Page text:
Mission number one - to find a welcoming hostelry to quench the thirst and meet up with fellow fans who had travelled far and wide. The venue itself is a cavernous affair holding 10 thousand, and 20 thousand fans would witness over two nights Primal Scream’s biggest gigs to date. This was to be a celebration of an album which hits it’s 20th anniversary next year and the first time it would be performed in its’ entirety. The previous night the concert was beamed across the airwaves on BBC6 with Steve Lamacq holding court wetting our appetites for the event to come. The audience were clearly here as music fans of one of the most important albums of the last twenty years and a classic in its own right, certainly ranked amongst one of the greats, and in certainly their finest hour.

Within moments of entering the massive arena the band hit the stage to perform a first half of hits

including ‘Accelerator’, ‘Burning wheel’ ‘Country girl’ ‘Kowalski’ ‘Jailbird’ .On stage Bobby Gillespie throws his spider like shapes clad in his obligatory black suit, madly clapping, as the ever beaming Mani throbs his bass lines to his right. They work the faithful keeping them warm with their assault, then they lunge into the anthemic ‘Rocks’ from the ‘Give out...’ album but call a brief halt as Mani and guitarist Andrew Innes mess up, Gillespie asks the band to stop wryly quipping as the crowd sing along stating they know the words better than they do. They kick in again this time getting it right exchanging humorous glances towards each other across the stage.

An interval follows as Andy Weatherall hits the mixing desk to throw in some sounds to reflect the mood of the evening as the band take a break in preparation for the main event. Weatherall was responsible for some of the production of the album adding ambience and texture to the initial recording, therefore its only right that he should share in the glory tonight.

As the lights dim the familiar backdrop of the Screamadelica album cover is there in all its glory as the familiar Stonesy riffing of ‘Moving on up’ is belted out. The crowd are ecstatic as this is what they came for; this is a celebration of a great musical moment. Whereas some bands have rested on their laurels Primal Scream has continued to push the musical boundaries embracing all genres and soaking it up like a musical sponge. This is not merely a night of nostalgia its highlighting what is a masterful recording, and to hear it live in its entirety it works on all levels and beyond taking the audience higher than the sun for the experience.

Primal Scream has been together for well over twenty odd years with the ever controversial Gillespie at the forefront. They’ve taken on board all their eclectic musical tastes from the garage sounds of MC5, the Stooges, via the swagger of the younger Stones through to punk then embracing the ‘Krautrock’ of Neu and here with this airing the sounds of dub, coupled with acid house vibes and beats. It is the moment where the indie rock audience of all ages fused with the ravers of the chemical generation. Everybody wanted to dance and groove along whatever their personal musical bent, a unison of sound and vision. It’s a testament to the Screamadelica album that it cuts across all the musical snobbery that goes on, the rock kids were allowed to dance after all, they had moved to the dance floor.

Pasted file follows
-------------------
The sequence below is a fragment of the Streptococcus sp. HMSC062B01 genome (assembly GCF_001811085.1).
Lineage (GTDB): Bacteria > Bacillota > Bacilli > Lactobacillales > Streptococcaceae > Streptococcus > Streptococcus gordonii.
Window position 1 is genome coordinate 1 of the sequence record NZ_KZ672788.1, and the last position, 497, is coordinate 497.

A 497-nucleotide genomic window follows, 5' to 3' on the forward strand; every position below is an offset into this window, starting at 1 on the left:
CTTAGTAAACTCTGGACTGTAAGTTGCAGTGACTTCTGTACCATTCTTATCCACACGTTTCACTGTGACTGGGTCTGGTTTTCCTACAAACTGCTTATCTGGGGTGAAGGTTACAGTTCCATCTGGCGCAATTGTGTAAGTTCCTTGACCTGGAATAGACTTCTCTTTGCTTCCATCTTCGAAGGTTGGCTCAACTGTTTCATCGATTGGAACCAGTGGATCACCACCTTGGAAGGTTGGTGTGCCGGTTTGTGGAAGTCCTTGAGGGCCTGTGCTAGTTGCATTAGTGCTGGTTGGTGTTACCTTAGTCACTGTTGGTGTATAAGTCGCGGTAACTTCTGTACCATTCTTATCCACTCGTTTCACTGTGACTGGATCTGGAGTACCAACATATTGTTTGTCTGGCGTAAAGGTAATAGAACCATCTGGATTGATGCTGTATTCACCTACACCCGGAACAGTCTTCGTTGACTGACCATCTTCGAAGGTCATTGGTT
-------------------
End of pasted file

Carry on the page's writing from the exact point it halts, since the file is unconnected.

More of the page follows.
Gillespie and co are first and foremost music fans themselves, they simply acknowledge what they hear and bring to the mix a sound that is very much their own. They are a true rock band, a gang, a collective who have led a much documented hedonistic lifestyle, but they have the ability to deliver here tonight they do not let us down. It is not a simple run through, the band have rehearsed this to maximum effect replicating the original and taking it even further, much to our delight.

The original running order has been mashed up and despite it being a massive venue for them, the sound fills every corner of the arena. With added vocals from the extremely impressive Mary Pierce and the addition of a wonderful gospel choir for added effect they can do no wrong. The climatic airing of ‘Loaded’ and ‘Come Together’ emphasises the point, the band have taken the time and space to deliver on all levels, with the psychedelic backdrops, hi tech lighting, and great musicianship the audience are left overwhelmed by their sheer power and majesty. Screamadelica won the inaugural Mercury music prize, it’s debt is somewhat owed to the masterful production and mixing qualities of both Jimmy Miller and Andy Weatherall, the music however is pure Primal Scream.

If you haven’t got this in your record collection you need to. This band don’t hide behind stylists they are pure rock n roll they are the Xtrmntrs of the Xfactor wannabes. Thank goodness we have bands like them who are original and groundbreaking , they continue to reinvent the rock ‘n’ roll rule book with their innovation and influence on a musical landscape which sadly currently is more concerned about the look and celebrity status – to coin a familiar phrase “just what is it that you want do?”

Primal Scream will be taking to the road in Spring at smaller venues across the country, get inside the house while you can. The album itself will be re-released and re-mastered for a March release with extras.



Dirty Hits